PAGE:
God speaks to us through the Bible in order that God can also speak through us to others.

Primary Media
Portrait of Ibi Soqluman (Chuan)
Credit: Ibi Soqluman (Chuan)
Published On: October 19, 2023


As an Indigenous person from Taiwan now living in Canada, I remember a lesson about power and balance that my grandmother taught us. We were taught to use our language wisely, for the words we express always carry our energy and part of our soul. When we misuse words, the spiritual balance and harmony will be broken and unbalanced but will recover on their own time.

As a Bunun Christian, I believe all languages that we were given by the Creator are beautiful and powerful. That’s why I feel sorry when people misuse language and believe they can say whatever they want with no consequences. In many communities, we often see people making fun of and laughing at other people’s skin colour, appearance, accent, etc. as ways to show humour or to make connections with others. We even hear those same people say that they didn’t mean it in a disrespectful way or to hurt anyone’s feelings—but they did it anyway! Well, if you think the people who are targeted are not offended or don’t feel anything, then you are lying to yourself.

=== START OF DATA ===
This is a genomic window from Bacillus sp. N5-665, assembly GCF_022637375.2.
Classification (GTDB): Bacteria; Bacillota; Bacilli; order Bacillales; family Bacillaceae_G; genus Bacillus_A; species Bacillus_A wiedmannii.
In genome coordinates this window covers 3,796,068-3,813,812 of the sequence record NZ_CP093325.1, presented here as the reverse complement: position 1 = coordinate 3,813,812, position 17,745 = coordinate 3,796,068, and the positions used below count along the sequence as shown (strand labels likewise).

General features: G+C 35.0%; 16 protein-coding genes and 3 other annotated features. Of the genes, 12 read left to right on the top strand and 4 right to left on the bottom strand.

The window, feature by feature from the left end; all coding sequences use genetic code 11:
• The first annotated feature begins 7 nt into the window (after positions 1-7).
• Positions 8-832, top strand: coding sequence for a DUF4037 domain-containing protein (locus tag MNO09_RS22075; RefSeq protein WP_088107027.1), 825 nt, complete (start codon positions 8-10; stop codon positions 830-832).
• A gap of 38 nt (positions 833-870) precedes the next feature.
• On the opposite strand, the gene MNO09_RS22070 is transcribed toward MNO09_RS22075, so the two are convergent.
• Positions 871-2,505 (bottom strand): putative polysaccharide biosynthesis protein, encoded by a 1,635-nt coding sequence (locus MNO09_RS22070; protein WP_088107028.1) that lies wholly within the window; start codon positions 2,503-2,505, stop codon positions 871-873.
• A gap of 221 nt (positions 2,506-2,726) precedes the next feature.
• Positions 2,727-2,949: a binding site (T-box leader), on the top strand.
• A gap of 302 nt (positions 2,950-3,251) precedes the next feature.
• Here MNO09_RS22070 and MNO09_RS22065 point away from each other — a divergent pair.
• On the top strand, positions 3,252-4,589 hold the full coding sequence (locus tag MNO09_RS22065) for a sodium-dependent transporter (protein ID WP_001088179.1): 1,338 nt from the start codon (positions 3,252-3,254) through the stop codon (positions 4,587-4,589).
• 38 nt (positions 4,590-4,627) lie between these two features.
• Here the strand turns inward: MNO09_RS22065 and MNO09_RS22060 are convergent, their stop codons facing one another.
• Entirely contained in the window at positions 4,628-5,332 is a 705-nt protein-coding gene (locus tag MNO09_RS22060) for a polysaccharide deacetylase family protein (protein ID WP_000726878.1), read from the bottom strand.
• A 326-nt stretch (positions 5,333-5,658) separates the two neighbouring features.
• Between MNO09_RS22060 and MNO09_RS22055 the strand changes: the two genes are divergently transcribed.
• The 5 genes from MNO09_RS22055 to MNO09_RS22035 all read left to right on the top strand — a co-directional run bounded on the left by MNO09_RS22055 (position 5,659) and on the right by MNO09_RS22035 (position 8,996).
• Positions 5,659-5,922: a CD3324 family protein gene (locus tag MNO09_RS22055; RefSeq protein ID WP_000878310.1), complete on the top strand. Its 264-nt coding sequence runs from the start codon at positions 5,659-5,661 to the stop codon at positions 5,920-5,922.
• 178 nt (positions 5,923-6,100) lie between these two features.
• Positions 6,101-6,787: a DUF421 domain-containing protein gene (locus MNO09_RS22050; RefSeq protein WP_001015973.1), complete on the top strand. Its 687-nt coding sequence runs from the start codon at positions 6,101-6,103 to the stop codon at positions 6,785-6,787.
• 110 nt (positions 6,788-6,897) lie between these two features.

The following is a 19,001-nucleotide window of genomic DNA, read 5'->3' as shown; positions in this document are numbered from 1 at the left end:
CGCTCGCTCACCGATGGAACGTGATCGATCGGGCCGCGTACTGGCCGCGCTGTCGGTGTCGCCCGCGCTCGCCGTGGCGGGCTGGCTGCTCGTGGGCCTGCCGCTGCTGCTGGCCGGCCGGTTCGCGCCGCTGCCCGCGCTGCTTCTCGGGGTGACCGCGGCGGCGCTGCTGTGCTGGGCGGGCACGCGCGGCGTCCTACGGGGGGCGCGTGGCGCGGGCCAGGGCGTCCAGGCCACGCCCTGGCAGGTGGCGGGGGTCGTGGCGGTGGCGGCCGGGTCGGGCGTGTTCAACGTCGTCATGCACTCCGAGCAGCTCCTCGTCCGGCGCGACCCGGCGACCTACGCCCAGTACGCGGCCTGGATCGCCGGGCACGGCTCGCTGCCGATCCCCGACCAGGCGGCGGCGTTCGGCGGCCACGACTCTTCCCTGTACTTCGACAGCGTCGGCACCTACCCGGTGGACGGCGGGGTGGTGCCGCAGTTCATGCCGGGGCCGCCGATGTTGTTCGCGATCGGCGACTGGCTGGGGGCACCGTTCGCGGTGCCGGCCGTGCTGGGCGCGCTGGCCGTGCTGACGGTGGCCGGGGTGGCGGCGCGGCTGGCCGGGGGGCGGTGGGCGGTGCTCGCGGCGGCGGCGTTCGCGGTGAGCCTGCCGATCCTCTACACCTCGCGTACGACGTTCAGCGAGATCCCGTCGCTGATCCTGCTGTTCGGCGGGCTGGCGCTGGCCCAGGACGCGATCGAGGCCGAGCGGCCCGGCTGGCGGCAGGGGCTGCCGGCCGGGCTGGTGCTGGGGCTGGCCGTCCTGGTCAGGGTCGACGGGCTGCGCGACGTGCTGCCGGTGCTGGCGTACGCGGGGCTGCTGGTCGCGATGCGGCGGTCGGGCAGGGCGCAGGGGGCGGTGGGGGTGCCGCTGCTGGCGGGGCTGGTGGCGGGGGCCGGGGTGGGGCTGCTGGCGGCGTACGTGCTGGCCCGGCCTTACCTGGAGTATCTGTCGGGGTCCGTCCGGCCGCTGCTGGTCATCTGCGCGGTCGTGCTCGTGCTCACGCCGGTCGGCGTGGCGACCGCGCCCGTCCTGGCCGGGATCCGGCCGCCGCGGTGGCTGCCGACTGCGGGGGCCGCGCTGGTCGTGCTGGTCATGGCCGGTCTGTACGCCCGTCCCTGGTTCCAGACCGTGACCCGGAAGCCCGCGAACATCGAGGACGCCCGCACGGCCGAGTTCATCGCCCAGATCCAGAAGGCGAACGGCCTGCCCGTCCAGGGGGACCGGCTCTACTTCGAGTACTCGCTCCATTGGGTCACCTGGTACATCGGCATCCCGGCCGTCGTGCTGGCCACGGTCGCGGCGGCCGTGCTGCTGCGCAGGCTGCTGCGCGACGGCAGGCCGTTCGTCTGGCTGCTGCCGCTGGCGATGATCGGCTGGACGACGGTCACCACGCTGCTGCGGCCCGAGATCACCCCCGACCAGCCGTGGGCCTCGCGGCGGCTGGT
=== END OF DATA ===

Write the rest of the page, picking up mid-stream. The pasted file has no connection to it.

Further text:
Truth is, we do not need this kind of humour if it is pointing at someone’s life, culture, or situation, and with sugar-coated discrimination.

One observation I’ve made since moving to Canada is about the comedy culture of Western countries and its impact on our society. Comedians’ best shots often come from making fun of other people and their experiences. It’s easy to see these comedy performances as entertainment: “It’s just a joke—don’t take it so seriously.” But people should not accept racist language—it's important to notice its negative impact.

Racism is in fact a systemic issue, rooted deep in Canadian culture. You have the option of not promoting those values that are damaging to people’s dignity and soul.

Faith Reflection

Some people make cutting remarks, but the words of the wise bring healing.
—Proverbs 12:18

Some elder said: “When you learn a new language, you can feel more strength and confidence within you, and the energy is yours to use.”

The way you use language is the way of your life. It is an energy that is dwelling within you. Therefore, be encouraged to recognize your own language, and learn better methods of connecting with other people. As a Christian, and a community of faith, we need to share more love and help others have a better and fulfilled life.  

Living It Out

I believe God speaks to us through the Bible in order that God can also speak through us to others. Therefore, in your next Bible study or fellowship gathering, when you are able and willing, when sharing the love and truth of God with others, try to ask yourself: What does this mean to me? Together, let us continue to learn to appreciate our language and to use it wisely.

Ibi Soqluman (Chuan) (he/him) was born in the village of Kalibuan, Nantou, in the centre of Taiwan. Ibi was raised on his family farm. He is the minister at Cranbrook United Church in East Kootenay, BC. He is one of the Pacific Mountain Region’s Executive members and also a member of the Anti-Racism Common Table of The United Church of Canada.